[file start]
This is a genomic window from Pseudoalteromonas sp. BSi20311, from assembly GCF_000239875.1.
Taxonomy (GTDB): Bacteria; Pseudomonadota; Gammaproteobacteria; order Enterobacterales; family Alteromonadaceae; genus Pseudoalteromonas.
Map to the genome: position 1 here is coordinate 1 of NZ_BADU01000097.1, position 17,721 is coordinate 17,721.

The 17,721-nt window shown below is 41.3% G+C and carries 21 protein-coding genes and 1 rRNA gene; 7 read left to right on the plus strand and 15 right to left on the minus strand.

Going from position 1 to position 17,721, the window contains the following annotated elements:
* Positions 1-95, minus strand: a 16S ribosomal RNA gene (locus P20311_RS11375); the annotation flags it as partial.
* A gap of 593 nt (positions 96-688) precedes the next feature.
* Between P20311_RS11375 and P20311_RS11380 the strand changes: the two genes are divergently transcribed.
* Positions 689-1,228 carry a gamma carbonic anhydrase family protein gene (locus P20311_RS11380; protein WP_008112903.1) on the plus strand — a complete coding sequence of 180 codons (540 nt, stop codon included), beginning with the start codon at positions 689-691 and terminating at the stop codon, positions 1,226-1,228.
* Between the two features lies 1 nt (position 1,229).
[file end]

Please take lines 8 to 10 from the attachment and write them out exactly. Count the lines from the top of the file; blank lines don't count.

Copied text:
* Between P20311_RS11375 and P20311_RS11380 the strand changes: the two genes are divergently transcribed.
* Positions 689-1,228 carry a gamma carbonic anhydrase family protein gene (locus P20311_RS11380; protein WP_008112903.1) on the plus strand — a complete coding sequence of 180 codons (540 nt, stop codon included), beginning with the start codon at positions 689-691 and terminating at the stop codon, positions 1,226-1,228.
* Between the two features lies 1 nt (position 1,229).